Step 2: Insert a nail into the hollow shaft of the brad starter.
Step 3: Push the spring-loaded shaft of the
brad starter against the piece of wood.
Step 4: The nail tip is inserted into the wood.
Tip: When nailing softwood or hardwood, it is advisable to drill a pilot hole part way into the wood to prevent cracking and to help with starting the nail. Plywood or medium-density fiberboard (MDF) usually doesn’t crack or split.
Tip: If you hold the nail with your fingers, try to hold the nail at a right angle to your work to ensure it will go in straight.
Locating the Nail
Once the nail is started there are several ways to locate the nail before striking it with the hammer:
- Two-Stroke Hammering Technique: Using this method, you can strike the nail with two strokes: the first is a tap to locate the nail head and the second is a driving stroke. The resulting sound pattern will be “tap-bang, tap-bang” rather than “bang, bang, bang.”
- Lightly touch the side of the nail head with your index finger to locate it, and then remove your finger before striking the nail.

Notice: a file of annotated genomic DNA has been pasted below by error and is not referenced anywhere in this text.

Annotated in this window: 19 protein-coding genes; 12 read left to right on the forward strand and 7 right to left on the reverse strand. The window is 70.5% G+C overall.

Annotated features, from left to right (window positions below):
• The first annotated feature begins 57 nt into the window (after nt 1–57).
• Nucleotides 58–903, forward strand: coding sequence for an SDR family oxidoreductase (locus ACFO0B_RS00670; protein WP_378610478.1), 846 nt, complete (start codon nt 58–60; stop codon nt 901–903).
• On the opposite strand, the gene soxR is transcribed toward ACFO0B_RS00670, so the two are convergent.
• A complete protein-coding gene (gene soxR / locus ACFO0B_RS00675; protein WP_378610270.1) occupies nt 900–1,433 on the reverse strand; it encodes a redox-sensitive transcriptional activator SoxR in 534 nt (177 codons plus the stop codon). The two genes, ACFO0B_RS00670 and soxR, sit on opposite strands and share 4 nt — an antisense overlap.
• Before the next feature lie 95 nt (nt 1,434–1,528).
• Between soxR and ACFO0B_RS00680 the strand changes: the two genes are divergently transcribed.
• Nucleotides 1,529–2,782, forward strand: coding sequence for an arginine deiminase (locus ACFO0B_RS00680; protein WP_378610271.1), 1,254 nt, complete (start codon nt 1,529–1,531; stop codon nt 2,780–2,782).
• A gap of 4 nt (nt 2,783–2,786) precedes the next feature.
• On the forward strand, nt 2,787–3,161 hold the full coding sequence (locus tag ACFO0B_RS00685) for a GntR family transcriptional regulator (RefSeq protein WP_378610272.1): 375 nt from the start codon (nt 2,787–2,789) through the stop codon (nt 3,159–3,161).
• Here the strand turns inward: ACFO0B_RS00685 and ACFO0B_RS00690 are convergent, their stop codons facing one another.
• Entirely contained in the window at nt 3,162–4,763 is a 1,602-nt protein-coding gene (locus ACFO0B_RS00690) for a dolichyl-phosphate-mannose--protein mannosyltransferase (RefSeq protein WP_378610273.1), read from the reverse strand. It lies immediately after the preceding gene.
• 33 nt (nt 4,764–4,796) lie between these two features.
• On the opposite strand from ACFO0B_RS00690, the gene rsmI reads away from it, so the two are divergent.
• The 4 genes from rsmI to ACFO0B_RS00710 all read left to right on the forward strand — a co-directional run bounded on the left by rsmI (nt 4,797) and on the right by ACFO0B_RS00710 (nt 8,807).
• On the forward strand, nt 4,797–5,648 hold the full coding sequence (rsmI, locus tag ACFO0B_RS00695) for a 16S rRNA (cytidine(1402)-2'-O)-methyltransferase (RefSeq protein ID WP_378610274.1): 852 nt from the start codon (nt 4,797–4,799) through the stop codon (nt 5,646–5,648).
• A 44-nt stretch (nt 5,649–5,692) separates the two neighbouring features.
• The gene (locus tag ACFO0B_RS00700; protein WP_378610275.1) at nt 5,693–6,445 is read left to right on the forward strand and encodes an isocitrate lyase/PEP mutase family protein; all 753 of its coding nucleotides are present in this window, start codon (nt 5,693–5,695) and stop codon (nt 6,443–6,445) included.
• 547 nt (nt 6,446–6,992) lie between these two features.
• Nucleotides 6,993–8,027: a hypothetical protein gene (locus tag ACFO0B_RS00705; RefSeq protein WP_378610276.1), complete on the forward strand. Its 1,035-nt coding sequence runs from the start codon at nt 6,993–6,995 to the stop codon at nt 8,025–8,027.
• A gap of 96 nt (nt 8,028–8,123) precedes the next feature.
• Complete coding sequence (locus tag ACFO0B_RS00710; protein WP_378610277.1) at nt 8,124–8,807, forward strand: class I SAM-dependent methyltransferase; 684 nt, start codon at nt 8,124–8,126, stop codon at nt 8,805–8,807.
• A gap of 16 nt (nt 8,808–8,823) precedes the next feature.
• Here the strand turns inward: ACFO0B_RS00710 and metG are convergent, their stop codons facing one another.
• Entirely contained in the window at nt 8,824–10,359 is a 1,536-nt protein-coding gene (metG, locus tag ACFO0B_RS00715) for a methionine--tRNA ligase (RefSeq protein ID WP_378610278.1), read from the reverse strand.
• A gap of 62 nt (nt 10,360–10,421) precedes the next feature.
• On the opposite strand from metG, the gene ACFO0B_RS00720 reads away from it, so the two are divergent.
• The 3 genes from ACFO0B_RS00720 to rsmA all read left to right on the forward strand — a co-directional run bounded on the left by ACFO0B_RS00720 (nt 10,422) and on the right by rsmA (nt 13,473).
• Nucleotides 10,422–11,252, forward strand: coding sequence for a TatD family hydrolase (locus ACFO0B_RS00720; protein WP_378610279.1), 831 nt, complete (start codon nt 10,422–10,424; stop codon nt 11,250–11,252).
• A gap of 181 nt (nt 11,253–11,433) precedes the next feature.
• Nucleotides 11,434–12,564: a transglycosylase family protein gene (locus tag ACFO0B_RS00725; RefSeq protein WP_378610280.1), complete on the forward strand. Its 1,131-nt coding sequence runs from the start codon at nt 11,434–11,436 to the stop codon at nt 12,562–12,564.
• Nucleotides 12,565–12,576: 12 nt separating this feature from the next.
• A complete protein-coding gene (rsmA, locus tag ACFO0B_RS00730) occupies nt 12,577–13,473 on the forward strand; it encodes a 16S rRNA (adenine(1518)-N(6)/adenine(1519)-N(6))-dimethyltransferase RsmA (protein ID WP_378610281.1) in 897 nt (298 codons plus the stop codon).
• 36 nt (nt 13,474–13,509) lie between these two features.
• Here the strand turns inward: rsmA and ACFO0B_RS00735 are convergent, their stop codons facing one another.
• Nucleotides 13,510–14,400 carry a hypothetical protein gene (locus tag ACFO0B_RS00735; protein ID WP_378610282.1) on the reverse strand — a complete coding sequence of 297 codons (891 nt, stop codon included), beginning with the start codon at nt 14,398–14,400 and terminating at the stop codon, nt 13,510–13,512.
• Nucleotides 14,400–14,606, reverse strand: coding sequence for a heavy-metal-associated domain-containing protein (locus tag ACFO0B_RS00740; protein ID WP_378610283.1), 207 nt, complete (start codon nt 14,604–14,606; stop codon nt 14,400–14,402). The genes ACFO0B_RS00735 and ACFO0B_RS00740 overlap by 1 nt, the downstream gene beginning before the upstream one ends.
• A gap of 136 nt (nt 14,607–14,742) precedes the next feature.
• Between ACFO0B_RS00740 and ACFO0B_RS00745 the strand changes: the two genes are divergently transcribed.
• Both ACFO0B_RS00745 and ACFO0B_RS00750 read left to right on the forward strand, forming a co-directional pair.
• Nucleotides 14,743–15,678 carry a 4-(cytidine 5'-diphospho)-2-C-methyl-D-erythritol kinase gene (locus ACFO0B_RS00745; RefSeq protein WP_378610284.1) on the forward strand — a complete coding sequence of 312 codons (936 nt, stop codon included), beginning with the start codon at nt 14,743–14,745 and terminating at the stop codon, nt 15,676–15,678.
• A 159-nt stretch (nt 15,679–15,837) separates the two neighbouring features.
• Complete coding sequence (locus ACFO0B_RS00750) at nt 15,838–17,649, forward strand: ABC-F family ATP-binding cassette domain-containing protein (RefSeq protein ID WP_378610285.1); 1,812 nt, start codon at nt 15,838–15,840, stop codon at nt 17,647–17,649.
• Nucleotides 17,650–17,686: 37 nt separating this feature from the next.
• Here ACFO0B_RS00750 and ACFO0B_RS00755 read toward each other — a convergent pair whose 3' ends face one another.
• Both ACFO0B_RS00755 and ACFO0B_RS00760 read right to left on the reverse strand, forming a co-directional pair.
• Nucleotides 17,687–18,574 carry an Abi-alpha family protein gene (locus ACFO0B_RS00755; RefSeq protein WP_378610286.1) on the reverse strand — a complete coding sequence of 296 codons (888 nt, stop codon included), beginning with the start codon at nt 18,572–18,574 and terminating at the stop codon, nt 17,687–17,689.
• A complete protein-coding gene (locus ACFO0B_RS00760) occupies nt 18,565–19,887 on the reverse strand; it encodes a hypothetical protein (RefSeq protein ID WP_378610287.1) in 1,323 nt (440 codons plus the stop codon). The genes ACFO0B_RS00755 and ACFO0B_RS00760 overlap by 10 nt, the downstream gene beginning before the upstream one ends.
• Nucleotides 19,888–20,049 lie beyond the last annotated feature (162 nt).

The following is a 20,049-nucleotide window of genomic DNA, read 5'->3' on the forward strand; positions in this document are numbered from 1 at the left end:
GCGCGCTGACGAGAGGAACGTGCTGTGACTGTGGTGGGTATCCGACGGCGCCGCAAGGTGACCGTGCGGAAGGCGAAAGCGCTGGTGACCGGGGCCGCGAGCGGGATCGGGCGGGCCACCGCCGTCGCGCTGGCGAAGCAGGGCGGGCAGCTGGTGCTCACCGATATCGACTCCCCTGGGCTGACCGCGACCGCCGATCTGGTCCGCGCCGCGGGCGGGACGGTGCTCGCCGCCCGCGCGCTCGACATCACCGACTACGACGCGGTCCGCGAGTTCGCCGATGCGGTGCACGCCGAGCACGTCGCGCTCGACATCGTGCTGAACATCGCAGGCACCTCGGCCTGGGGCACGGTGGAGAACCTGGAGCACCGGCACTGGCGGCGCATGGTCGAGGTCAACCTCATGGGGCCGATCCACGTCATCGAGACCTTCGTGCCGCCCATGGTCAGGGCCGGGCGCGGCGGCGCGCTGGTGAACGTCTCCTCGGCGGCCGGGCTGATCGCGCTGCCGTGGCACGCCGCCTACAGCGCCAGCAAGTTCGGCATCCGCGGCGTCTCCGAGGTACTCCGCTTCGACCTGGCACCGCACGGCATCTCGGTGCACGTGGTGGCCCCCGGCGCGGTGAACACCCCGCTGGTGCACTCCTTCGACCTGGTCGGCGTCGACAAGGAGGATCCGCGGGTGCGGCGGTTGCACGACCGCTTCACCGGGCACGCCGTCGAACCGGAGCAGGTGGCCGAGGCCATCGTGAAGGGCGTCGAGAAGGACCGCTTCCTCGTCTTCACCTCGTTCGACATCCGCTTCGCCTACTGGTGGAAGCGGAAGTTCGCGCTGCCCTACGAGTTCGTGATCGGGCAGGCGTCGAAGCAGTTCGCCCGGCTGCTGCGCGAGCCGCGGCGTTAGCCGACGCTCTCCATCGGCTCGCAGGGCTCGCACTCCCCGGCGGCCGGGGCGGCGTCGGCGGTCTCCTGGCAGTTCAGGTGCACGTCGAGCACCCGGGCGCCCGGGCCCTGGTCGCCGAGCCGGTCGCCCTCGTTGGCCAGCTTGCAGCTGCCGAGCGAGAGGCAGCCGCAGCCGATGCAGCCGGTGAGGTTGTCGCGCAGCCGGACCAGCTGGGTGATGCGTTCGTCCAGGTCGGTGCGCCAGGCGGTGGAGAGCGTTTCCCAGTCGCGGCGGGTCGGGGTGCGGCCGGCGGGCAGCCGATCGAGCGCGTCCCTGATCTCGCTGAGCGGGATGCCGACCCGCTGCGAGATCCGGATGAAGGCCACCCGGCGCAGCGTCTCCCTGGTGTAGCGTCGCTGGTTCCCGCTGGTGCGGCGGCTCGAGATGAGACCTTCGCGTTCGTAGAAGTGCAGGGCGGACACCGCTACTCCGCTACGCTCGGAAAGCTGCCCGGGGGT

Tip: Try to hold the hammer so that the head of the hammer is parallel to the nail and strikes the head with the face of the hammerhead. This will help ensure the nail will not bend or go in at an angle.
You may discover that after some experience at driving nails, your muscle memory will help you strike the nail correctly with each stroke without having to check it. Also, you can tell by sound and feel if you have an excellent driving stroke or if the nail is bending or is not being struck flatly by the face of the hammer.
Tip: Once the nail is started, grasp the hammer handle near the end so that the weight of the hammer, along with flexing your wrist, will do the work of driving the nail – not your arm or shoulder.
Pneumatic Nailers and Nail Guns
Compressed air-driven nail guns, also called pneumatic nailers, can fit all sizes of nails and can make easy work of nailing. They require a source of compressed air – usually 70 to 90 pounds per square inch (PSI) – and a nail gun that matches the size and type of nail you wish to install. They all have safety devices, but care must be taken to avoid accidents.
A nail gun powered by an air compressor
Tip: When using an air-powered nail gun, it is important to set the air pressure correctly. If the pressure is too low, the nail will not go in all the way and if it is too high, the nail can be shot through the material and cause injury.
By Gil Johnson